Original Japanese Title: Kansen
Directed by: Masayuki Ochiai
Written by: Ryoichi Kimizuka (story)
Masayuki Ochiai (screenplay)
Produced by: Takashige Ichise
Starring: Michiko Hada, Maya Hoshino, Yoko Maki, Kaho Minami, and Moroko Morooka

My wife is a nurse. When I write anything that involves nurses, doctors, and/or hospitals, she’s the first one I turn to for information on how to make the scene authentic. She’ll read what I have written and say, “a doctor wouldn’t say that,” or “In this situation, we would use this type of precaution,” or “This is what we would be asking at this point.” Sometimes I visit her at the hospital where she works and I see things happen first hand. I tell you all of this because this review is going to be clouded by the fact that I have a vague understanding of what goes on in a hospital—of how medical personnel act around disease. But if you’ve even watched a single episode of E.R., I think you would still be able to see just how ludicrous Infection is.

The film opens well enough. Microbes under a microscope move to form the Japanese characters for the title (I loved that!) and we are introduced to a dark, isolated hospital. It seems this place has been abandoned by the administration. Doctors have not been paid, supplies are running low, and nine nurses have quit in the last two weeks. The entire staff that remains is now tired and on edge. When a burn patient goes bad, one nurse’s mistake leads to his accidental death. To avoid disgracing the hospital—and to save their collective careers—the attending staff decides to cover-up the incident.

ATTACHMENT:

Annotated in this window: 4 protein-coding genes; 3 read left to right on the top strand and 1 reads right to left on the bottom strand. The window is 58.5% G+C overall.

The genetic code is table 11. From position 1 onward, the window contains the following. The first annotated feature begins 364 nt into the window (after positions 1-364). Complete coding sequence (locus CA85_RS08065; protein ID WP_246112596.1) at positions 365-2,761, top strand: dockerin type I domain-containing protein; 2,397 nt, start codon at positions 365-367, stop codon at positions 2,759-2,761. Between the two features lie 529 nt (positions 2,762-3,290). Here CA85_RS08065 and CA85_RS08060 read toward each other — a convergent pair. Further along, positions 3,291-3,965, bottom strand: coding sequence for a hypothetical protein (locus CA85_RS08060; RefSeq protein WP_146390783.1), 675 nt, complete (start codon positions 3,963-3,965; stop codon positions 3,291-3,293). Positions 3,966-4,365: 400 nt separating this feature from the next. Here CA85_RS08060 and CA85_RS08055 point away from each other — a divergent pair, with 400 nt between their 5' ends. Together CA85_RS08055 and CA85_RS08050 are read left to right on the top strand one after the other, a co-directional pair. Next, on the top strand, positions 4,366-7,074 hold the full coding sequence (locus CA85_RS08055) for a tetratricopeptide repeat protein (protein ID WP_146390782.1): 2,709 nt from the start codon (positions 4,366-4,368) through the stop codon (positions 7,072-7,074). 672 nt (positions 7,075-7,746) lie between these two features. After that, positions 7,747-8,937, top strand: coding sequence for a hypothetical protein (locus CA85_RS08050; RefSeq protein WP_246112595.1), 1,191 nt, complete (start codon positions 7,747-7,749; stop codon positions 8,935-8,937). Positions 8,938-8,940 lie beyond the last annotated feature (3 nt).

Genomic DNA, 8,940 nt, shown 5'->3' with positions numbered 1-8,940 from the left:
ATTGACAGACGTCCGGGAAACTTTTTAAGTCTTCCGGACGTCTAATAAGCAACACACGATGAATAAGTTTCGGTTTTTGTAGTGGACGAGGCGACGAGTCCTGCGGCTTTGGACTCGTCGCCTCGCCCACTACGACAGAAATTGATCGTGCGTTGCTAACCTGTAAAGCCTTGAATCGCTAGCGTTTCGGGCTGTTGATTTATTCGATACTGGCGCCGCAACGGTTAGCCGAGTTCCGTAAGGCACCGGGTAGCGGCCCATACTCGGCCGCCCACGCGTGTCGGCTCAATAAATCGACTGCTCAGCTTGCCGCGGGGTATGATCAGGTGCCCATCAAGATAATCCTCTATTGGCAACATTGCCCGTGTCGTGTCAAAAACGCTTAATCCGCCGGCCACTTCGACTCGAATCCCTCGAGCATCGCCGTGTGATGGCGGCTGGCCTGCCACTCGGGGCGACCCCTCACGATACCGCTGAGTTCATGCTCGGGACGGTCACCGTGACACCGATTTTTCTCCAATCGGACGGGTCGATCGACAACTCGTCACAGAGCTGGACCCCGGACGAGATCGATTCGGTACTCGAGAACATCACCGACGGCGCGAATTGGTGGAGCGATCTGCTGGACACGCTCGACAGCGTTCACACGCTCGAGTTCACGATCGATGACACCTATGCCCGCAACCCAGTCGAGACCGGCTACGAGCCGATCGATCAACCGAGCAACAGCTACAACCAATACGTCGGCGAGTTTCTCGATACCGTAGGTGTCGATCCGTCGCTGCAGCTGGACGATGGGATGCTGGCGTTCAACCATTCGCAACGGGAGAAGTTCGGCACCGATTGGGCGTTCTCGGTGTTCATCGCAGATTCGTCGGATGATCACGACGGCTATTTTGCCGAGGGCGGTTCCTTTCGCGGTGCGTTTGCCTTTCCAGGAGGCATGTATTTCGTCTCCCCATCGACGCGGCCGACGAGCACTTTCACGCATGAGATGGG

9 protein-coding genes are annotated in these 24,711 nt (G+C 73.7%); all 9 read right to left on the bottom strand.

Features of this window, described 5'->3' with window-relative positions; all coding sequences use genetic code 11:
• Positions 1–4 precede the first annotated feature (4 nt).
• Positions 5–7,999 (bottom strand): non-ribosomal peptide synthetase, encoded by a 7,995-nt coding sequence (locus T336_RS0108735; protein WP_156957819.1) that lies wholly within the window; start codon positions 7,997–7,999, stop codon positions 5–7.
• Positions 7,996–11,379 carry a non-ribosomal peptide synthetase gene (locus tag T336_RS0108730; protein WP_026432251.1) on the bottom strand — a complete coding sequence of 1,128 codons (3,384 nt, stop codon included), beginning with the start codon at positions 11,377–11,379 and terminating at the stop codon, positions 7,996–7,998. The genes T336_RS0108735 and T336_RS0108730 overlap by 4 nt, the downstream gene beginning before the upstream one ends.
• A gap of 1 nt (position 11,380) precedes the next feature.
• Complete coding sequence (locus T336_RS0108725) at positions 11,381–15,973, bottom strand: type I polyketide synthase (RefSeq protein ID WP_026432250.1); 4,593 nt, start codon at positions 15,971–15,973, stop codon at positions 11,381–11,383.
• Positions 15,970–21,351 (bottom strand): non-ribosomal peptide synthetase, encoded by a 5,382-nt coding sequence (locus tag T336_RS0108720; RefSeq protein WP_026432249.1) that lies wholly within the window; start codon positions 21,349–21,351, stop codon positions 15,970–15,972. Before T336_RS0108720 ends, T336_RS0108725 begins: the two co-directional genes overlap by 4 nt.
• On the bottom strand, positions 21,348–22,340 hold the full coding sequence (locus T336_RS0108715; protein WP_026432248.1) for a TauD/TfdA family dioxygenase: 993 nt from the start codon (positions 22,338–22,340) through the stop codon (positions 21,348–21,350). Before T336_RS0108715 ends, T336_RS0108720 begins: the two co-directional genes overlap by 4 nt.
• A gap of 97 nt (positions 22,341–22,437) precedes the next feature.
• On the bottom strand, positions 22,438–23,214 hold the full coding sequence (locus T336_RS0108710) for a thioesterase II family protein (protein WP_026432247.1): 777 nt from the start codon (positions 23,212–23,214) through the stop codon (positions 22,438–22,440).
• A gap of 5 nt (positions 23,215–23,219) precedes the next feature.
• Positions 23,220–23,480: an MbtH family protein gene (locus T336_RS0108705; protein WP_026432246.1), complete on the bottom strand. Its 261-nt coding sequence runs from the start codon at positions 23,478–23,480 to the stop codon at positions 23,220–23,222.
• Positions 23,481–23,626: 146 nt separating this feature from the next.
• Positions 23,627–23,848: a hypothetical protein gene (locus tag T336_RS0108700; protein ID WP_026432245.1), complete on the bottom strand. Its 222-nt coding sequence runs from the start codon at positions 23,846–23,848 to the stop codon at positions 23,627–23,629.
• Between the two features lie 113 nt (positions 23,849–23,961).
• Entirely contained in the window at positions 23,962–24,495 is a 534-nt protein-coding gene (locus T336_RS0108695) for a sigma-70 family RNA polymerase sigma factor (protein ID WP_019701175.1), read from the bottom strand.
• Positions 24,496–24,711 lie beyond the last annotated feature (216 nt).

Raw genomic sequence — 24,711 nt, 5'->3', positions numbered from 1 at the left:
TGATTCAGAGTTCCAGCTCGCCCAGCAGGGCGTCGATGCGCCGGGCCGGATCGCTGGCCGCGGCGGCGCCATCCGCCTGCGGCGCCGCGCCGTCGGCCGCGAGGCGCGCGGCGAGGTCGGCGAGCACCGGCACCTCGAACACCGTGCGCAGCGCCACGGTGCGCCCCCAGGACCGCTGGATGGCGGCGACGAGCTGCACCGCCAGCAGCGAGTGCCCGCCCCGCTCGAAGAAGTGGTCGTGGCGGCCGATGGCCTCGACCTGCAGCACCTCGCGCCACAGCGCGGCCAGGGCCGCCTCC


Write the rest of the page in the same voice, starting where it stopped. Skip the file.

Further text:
Big mistake.

Soon, an ambulance drops off a patient with a mysterious disease that turns blood green and liquefies the body. Is this contagion airborne? Is it carried by the blood? As the doctors try to find the cause, the entire staff begins to show signs of the pathogen. Can they find a cure before it is too late?

Masayuki Ochiai’s set-up is amazing and I thrilled to the possibilities that might await. Sadly, from this point on, the film delivers little in the way of originality or logic. If you were a doctor in a room with a contagious patient…don’t you think you would put on a mask?—perhaps even a rubber glove? Of course not! You would wrap the patient in plastic wrap like a huge burrito and carry them into a vacant room. Yeah, that’ll work just fine.

There are some genuinely unsettling moments—such as the nurse who thinks she can save money by sterilizing used needles and blood bags, and there’s the inexperienced nurse who decides to practice drawing blood on herself—but the movie as a whole is so devoid of reason that it makes many of the scenes laughable instead of frightening. I won’t give away any of the so-called twists, but the movie ends three times. If you’ve seen IdentityHide and SeekSession 9, and/or the far superior A Tale of Two Sisters, the first ending will have no shock value, the second ending will make little sense, and the third and final ending is just pointless. And if you can explain to me what the playground swings mean…in the name of all that is holy…tell me…please!

Now, there’s a word of advice any trained doctor will give you, and to prevent future pain and suffering I think you should follow it very closely: avoid Infection.

2.5 out of 5 stars